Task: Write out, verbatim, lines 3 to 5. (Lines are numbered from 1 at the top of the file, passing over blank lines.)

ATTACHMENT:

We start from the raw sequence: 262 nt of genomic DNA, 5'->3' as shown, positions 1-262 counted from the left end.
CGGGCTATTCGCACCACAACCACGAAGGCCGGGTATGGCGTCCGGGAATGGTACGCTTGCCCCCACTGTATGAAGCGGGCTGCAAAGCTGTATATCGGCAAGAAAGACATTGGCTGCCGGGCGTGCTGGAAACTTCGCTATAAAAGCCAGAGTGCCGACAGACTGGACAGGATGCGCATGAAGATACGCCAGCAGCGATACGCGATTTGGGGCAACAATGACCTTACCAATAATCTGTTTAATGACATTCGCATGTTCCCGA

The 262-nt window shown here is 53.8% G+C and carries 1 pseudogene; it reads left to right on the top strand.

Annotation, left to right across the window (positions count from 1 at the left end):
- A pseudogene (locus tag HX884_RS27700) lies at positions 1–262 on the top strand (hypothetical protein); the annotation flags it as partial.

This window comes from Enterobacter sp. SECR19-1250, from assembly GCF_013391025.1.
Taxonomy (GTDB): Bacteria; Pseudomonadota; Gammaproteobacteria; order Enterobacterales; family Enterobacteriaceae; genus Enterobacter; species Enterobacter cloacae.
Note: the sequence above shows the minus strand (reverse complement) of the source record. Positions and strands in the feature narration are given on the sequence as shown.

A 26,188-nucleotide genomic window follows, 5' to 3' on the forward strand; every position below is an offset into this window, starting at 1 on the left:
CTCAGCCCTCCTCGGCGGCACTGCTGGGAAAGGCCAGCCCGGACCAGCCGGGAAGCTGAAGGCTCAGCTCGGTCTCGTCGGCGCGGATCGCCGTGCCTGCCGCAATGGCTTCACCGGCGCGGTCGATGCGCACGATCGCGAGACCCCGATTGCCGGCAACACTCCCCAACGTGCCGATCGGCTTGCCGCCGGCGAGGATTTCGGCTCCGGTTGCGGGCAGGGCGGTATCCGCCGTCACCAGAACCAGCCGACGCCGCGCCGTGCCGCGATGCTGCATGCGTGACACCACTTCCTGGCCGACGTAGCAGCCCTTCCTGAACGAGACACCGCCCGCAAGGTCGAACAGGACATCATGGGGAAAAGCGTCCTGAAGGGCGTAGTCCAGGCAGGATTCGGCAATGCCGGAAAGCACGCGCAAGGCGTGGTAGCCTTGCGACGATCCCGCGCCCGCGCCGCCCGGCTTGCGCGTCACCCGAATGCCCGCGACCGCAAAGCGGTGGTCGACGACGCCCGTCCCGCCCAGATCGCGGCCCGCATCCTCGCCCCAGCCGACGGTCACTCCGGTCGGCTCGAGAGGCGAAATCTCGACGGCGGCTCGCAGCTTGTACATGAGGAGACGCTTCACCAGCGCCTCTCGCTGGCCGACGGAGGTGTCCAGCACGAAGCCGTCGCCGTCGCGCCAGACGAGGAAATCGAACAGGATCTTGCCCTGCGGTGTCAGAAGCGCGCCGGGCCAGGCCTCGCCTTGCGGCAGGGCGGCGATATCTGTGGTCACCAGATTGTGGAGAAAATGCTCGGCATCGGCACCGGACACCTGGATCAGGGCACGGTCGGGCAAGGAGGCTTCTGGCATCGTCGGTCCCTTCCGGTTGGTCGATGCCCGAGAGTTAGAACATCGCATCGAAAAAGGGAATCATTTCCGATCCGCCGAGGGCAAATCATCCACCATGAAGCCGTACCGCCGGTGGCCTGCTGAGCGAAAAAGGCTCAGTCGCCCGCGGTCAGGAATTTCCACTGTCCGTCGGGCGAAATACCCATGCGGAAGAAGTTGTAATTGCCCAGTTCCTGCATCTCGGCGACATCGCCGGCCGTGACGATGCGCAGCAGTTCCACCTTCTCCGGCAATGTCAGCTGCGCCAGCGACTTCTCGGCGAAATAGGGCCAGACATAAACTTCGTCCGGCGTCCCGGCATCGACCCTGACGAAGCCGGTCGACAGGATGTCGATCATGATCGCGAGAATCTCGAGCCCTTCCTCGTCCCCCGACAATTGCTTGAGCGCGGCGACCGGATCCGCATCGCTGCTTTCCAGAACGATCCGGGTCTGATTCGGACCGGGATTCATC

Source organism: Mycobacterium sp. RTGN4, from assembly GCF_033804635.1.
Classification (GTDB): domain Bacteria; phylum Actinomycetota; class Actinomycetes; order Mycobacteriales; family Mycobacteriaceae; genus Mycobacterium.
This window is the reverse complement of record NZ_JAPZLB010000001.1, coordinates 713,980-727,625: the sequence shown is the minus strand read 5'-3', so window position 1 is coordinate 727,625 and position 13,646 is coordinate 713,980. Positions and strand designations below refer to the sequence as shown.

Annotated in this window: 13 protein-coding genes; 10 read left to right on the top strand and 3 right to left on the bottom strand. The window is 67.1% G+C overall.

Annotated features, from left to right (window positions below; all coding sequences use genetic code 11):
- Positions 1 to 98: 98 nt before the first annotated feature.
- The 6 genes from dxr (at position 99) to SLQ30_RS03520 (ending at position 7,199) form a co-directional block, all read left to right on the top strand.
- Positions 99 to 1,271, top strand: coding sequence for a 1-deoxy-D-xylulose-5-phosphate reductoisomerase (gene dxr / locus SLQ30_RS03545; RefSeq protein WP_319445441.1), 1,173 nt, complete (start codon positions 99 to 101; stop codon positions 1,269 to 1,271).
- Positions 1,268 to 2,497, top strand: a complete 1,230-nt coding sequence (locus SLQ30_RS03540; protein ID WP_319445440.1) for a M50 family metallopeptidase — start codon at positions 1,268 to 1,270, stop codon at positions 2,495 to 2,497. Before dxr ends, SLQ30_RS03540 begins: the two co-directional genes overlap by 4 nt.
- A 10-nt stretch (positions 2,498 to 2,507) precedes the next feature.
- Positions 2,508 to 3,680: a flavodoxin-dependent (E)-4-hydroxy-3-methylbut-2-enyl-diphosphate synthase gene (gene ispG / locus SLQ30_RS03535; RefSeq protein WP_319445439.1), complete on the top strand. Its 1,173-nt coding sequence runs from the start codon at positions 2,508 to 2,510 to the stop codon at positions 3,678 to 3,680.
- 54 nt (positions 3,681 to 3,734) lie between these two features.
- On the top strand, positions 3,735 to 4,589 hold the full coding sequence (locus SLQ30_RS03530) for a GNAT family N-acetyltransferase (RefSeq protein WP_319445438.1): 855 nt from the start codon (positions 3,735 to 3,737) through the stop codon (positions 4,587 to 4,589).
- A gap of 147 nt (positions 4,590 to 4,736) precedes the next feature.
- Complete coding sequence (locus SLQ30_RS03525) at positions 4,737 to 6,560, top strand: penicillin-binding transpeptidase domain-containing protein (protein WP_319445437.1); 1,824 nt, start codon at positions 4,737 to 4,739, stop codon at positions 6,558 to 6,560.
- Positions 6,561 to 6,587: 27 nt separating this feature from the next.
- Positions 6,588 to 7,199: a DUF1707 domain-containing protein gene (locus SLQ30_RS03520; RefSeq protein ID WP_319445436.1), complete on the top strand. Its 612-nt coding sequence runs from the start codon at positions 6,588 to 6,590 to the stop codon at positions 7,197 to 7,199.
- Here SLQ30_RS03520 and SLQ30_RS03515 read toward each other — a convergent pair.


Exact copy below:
The 262-nt window shown here is 53.8% G+C and carries 1 pseudogene; it reads left to right on the top strand.

Annotation, left to right across the window (positions count from 1 at the left end):
- A pseudogene (locus tag HX884_RS27700) lies at positions 1–262 on the top strand (hypothetical protein); the annotation flags it as partial.